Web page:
Love is a strange thing. The patter of little feet. The cry of a child. The cough of an old person or a young one can disturb us, and should disturb us, and we should say, “Oh, I am responsible for everyone.” Dorothy Day, one of the great American saints-to-be, wrote in her Catholic Worker why we should not buy grapefruits (this was in the Depression) because the people who gathered grapefruits received such a small salary that they could not live on it. I am responsible. Do you realize that this beautiful New Year that God has put into your hands means that you are your brother’s keeper, and so am I?
It’s deep stuff; it’s bottomless, because it means that God is saying, “Enter my heart. It is in this heart of mine that you will know how to live out this beautiful year that I have given you ‘to have and to hold’”.
So let us be our brother’s keeper; and let us not forget that Christ is our Brother too. Not only in everyone, but in himself. And if we really want to learn how to love, we should go into his heart this year.
- by Thomas Merton
(Go HERE for background information on Thomas Merton)
I have no idea where I am going.
I do not see the road ahead of me.
I cannot know for certain where it will end.
Nor do I really know myself . . .
and the fact that I think I am following your will
does not mean that I am actually doing so.
But, I believe this:
I believe that the desire to please you does in fact please you.
I hope I have that desire in everything I do.
I hope I never do anything apart from that desire.
And, I know that if I do this you will lead me by the right road . . .
though I may know nothing about it at the time.
Therefore, I will trust you always
for though I may seem to be lost and in the shadow of death,
I will not be afraid
because I know you will never leave me
to face my troubles all alone.
- from I have seen what I was looking for : Selected Spiritual Writings, Ed. B. Pennington. (New City Press, Hyde Park, N.Y. 2005)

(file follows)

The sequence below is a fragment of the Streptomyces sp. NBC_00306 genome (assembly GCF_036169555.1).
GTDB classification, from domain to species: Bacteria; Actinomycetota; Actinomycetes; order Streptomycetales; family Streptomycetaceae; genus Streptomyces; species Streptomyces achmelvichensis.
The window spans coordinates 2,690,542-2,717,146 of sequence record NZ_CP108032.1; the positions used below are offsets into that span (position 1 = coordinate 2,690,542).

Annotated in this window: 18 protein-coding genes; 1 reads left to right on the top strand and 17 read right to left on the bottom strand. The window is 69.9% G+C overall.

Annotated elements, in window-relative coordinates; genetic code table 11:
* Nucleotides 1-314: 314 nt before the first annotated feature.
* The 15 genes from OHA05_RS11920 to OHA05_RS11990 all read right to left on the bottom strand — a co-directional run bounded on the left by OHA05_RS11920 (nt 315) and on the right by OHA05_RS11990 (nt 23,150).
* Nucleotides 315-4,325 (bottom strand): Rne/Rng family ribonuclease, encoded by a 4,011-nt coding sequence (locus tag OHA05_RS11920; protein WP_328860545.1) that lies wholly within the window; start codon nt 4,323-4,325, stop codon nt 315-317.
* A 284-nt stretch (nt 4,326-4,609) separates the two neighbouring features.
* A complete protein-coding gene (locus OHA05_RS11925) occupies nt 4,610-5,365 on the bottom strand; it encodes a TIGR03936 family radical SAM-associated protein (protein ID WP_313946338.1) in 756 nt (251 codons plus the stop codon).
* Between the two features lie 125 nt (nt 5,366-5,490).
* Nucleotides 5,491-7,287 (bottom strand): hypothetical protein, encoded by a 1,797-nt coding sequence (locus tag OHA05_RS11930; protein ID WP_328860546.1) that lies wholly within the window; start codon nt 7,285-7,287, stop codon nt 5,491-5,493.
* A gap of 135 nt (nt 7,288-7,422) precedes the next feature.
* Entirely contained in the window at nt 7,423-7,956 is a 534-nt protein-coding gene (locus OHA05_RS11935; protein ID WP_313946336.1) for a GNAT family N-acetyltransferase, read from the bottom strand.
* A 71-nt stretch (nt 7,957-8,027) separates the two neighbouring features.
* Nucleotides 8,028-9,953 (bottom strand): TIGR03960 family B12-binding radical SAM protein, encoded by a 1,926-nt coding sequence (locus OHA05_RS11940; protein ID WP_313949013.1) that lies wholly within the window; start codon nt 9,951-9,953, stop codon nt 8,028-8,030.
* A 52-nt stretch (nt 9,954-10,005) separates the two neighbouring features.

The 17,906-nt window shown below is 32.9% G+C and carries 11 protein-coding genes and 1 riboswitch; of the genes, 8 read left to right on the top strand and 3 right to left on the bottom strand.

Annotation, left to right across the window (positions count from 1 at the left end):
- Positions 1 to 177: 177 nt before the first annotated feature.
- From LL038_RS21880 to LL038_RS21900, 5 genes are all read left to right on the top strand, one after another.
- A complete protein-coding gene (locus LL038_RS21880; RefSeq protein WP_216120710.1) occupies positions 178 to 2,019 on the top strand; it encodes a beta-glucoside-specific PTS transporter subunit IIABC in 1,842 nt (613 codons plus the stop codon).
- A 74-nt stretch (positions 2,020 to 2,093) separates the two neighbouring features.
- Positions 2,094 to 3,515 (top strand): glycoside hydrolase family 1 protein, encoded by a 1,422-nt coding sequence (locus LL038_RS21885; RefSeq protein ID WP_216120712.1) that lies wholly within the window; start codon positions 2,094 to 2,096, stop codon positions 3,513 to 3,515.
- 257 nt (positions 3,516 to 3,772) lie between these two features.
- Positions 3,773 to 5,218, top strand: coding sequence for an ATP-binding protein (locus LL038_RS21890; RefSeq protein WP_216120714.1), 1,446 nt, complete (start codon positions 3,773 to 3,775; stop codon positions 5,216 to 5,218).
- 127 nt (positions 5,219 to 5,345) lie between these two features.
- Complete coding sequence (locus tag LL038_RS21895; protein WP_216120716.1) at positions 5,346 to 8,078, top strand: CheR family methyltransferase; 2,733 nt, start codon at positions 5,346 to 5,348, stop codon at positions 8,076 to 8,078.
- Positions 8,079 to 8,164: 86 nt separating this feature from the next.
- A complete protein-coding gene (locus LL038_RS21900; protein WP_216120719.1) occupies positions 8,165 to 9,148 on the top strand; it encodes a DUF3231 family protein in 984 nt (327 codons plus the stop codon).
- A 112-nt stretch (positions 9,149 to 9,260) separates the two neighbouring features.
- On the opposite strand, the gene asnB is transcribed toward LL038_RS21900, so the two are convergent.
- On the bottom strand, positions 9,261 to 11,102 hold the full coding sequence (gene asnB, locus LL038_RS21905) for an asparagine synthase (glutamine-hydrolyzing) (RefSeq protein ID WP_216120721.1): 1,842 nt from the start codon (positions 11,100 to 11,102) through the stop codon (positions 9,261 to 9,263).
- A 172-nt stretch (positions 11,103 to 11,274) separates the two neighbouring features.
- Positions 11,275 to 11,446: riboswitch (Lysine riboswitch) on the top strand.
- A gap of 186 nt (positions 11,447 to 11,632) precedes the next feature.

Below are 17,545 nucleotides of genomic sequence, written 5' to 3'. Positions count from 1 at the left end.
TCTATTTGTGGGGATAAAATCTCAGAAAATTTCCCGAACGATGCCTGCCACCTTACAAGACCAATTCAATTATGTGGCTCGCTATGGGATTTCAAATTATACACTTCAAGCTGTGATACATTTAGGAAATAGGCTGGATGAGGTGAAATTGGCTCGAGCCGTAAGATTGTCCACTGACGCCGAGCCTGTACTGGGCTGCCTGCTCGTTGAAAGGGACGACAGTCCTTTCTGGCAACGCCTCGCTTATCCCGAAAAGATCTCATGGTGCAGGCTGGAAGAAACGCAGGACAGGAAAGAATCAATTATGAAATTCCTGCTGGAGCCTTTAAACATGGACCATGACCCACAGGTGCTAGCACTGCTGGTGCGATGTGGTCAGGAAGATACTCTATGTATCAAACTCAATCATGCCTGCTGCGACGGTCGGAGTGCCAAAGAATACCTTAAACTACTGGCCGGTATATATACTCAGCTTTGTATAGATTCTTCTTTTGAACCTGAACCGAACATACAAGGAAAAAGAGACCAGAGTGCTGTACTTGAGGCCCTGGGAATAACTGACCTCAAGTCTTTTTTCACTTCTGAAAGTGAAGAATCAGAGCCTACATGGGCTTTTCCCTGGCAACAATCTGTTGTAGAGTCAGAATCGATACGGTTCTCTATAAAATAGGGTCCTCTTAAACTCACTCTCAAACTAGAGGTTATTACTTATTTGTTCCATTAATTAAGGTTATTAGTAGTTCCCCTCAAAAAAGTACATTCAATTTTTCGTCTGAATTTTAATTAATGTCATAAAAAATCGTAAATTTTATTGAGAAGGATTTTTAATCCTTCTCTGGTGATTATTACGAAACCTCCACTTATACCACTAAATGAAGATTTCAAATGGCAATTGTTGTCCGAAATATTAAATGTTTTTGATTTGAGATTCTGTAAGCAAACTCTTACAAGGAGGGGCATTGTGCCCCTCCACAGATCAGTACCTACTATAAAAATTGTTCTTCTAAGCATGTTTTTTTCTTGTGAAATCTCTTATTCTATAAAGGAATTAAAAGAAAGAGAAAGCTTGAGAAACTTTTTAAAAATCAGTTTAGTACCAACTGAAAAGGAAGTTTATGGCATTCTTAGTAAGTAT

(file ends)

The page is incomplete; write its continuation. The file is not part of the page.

He who dwells in the shelter of the Most High,
who abides in the shadow of the Almighty,
will say to the LORD, “My refuge and my fortress;
my God, in whom I trust.”
For he will deliver you from the snare of the fowler
and from the deadly pestilence;
he will cover you with his pinions,
and under his wings you will find refuge;
his faithfulness is a shield and buckler.
You will not fear the terror of the night,
nor the arrow that flies by day,
nor the pestilence that stalks in darkness,
nor the destruction that wastes at noonday.
A thousand may fall at your side,
ten thousand at your right hand;
but it will not come near you.
You will only look with your eyes
and see the recompense of the wicked.
Because you have made the LORD your refuge,
the Most High your habitation,
no evil shall befall you,
no scourge come near your tent.
For he will give his angels charge of you
to guard you in all your ways.
On their hands they will bear you up,
lest you dash your foot against a stone.
You will tread on the lion and the adder,
the young lion and the serpent you will trample under foot.
Because he cleaves to me in love, I will deliver him;
I will protect him, because he knows my name.
When he calls to me, I will answer him;
I will be with him in trouble,
I will rescue him and honor him.
With long life I will satisfy him,
and show him my salvation.
Glory be to the Father, and to the Son,
and to the Holy Spirit;
As it was in the beginning, is now, and ever shall be,
world without end. Amen.